Judge Robert’s decision was the right one as is the effect of Robert’s decision. As Republicans made clear this week, the decision doesn’t end the debate over the Act. What it does is put the decision back into a realm where the public can decide whether they want to keep it or overturn it. If the legislation is so bad, then the Republicans need to elect a Republican President and Congress in order to overturn it.

It is certainly possible that the ACA will be gutted by the next president and Congress. But I am glad that the decision will be made by the votes of hundreds of millions of people in both parties, not just 5 Republicans judges in black robes.

Obamacare Supreme Court Primer

Tuesday, March 27th, 2012

Here’s Ezra Klein and Sarah Kliff with everything you need to know about health care reform’s Supreme Court debut.

They provide some good links to analysis of the case. It looks as though most scholars seem to agree that, whether you like the individual mandate or not, there is a ton of Supreme Court precedent that supports the ability of Congress to enact a law like this. The Commerce Clause in the Constitution gives Congress the ability to regulate interstate commerce, and as Bloomberg View puts it

The question is what qualifies as interstate commerce. For most of the second half of the 20th century, the answer has been clear…pretty much anything.

Is a farmer growing wheat for his own consumption engaging in interstate commerce? Yes. A small restaurant in Alabama refusing to seat blacks? Yes. A sick Californian growing her own medicinal marijuana, as allowed by state law? Yes. And so on.

and if these cases are considered appropriate use of the Interstate Commerce Clause, then certainly a requirement that is central to controlling the cost of an industry that accounts for 18% of the economy qualifies as well.

And lest you are tempted to cite the Founding Fathers to denounce requiring purchase of a private good, you would be wise to remember that George Washington signed a bill in 1792 mandating that all free men purchase a gun (Big Government indeed).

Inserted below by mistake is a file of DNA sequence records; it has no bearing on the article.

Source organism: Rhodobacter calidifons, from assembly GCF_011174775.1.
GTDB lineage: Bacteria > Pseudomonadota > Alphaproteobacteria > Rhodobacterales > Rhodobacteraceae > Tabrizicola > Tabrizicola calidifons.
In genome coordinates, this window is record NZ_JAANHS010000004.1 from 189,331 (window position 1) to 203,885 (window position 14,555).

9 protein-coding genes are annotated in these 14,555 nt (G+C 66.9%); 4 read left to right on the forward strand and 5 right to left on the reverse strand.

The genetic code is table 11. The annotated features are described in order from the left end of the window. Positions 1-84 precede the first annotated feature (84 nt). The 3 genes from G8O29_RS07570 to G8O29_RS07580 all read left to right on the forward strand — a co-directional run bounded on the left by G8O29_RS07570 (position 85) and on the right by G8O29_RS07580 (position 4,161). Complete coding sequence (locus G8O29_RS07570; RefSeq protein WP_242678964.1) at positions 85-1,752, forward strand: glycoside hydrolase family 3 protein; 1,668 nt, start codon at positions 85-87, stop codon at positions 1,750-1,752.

Perhaps the most interesting take on the Supreme Court’s decision comes from Dahlia Lithwick, who predicts that the Justices will stay away from a narrow decision striking down the law and keep their powder dry for the upcoming battle to dismantle the Warren Court’s legacy:

They will hear six hours of argument next week. They will pretend it is a fair fight with equally compelling arguments on each side. They will even reach out and debate the merits of the Medicaid expansion, although not a single court saw fit to question it. And then the justices will vote 6-3 or 7-2 to uphold the mandate, with the chief justice joining the majority so he can write a careful opinion that cabins the authority of the Congress to do anything more than regulate the health-insurance market…. And then—having been hailed as the John Marshall of the 21st century—he will proceed to oversee two years during which the remainder of the Warren Court revolution will be sent through the wood chipper.

Lithwick’s analysis sounds about right to me. Say what you will about John Roberts, but you have to admire his ability to smile politely and show the world a reasonable disposition while he works behind the scenes to radically alter the rules of the political system that Americans have come to understand them in the modern era. 

I say he and his team pass on this one so they have a freer hand when the eyes of the country aren’t focused on them.